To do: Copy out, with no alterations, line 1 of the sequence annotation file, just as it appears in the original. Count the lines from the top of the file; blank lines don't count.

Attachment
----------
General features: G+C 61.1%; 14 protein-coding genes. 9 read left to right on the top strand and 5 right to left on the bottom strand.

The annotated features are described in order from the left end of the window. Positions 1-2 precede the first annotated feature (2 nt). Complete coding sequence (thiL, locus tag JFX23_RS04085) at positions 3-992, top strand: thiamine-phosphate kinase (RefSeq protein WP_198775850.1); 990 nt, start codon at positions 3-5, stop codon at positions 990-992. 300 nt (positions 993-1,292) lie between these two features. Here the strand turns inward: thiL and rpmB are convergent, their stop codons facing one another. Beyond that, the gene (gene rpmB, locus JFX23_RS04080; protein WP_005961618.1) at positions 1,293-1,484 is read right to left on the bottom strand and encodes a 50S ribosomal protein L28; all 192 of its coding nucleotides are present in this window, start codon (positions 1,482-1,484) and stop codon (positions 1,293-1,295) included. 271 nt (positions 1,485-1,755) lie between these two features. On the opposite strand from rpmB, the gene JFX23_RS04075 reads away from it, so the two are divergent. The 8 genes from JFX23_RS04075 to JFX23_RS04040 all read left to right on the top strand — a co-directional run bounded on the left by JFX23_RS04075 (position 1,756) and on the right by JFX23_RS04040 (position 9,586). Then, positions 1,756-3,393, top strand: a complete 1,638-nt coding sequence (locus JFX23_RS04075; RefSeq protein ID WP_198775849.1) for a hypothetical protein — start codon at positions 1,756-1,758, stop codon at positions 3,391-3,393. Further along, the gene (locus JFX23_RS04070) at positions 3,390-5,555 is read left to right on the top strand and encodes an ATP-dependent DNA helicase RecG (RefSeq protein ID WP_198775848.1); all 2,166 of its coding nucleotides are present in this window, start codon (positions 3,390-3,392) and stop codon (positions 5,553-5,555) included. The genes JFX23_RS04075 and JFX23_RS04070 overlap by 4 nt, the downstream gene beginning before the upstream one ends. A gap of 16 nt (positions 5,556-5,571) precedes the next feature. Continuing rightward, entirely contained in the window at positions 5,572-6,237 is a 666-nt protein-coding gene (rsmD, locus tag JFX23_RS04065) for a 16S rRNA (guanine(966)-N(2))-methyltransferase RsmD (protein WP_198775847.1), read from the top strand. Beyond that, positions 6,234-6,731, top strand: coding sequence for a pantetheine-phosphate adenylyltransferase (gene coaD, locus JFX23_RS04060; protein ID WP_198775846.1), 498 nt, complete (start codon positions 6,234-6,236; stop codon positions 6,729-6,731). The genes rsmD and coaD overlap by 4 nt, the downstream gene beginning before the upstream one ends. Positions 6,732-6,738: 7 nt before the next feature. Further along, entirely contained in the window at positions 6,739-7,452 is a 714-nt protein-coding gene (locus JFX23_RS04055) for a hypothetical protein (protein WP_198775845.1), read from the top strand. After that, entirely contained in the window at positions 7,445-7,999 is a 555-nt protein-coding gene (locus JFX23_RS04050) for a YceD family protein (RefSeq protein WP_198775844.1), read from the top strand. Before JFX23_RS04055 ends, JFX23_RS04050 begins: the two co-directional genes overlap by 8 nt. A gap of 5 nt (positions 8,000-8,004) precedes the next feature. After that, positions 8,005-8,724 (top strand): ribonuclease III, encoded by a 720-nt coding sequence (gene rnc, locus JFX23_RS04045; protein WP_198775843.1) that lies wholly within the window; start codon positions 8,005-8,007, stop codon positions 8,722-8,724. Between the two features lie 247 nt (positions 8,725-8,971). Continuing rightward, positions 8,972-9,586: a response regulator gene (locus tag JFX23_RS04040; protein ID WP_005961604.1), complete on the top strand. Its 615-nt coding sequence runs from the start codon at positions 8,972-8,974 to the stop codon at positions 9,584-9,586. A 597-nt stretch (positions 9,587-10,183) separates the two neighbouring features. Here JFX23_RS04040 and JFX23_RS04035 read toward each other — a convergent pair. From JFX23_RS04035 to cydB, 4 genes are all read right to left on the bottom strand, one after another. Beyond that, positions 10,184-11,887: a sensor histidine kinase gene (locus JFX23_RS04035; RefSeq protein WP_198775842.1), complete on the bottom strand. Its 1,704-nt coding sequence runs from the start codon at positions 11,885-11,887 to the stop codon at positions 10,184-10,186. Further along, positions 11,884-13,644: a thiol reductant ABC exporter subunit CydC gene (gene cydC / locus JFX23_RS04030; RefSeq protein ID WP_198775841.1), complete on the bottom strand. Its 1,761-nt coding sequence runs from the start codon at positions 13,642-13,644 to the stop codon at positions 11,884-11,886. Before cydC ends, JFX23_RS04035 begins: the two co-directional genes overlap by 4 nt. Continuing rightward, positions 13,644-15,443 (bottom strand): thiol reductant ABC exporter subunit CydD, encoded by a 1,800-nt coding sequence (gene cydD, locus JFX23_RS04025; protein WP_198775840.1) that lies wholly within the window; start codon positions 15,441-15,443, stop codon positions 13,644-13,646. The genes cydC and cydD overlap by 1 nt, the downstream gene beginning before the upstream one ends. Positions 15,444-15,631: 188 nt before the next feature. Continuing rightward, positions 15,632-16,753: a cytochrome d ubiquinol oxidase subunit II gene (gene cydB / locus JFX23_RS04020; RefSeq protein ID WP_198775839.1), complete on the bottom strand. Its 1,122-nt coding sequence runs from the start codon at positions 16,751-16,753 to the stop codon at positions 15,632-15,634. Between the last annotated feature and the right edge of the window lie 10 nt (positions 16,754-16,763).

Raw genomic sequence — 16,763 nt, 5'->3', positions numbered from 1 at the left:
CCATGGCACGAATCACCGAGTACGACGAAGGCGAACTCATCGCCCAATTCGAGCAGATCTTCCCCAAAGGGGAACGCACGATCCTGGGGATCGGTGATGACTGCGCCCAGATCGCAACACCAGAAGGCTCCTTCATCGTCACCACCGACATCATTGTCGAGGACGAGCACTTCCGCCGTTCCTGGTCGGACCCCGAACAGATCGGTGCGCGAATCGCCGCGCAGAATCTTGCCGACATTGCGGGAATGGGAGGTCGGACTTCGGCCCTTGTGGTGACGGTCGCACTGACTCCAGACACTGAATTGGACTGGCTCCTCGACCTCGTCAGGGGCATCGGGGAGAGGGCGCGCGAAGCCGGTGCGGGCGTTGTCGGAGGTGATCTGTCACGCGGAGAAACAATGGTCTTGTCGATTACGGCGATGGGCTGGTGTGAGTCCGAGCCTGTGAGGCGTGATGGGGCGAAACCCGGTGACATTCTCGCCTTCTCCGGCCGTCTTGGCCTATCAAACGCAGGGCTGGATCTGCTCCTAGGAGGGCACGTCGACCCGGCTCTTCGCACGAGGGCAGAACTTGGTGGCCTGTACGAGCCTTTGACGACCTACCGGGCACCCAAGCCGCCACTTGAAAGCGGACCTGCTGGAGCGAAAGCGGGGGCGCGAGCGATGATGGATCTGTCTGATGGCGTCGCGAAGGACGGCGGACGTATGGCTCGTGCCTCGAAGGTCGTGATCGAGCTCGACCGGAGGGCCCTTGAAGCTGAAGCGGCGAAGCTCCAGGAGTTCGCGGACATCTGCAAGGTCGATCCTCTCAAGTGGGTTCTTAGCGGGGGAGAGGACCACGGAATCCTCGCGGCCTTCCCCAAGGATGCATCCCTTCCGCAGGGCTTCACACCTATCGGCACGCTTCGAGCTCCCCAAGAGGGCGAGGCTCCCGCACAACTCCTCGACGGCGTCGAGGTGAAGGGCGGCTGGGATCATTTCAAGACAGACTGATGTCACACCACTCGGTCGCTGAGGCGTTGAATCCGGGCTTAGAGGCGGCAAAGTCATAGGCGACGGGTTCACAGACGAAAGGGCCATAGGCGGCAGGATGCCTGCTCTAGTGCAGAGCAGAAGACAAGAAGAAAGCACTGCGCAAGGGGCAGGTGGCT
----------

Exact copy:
General features: G+C 61.1%; 14 protein-coding genes. 9 read left to right on the top strand and 5 right to left on the bottom strand.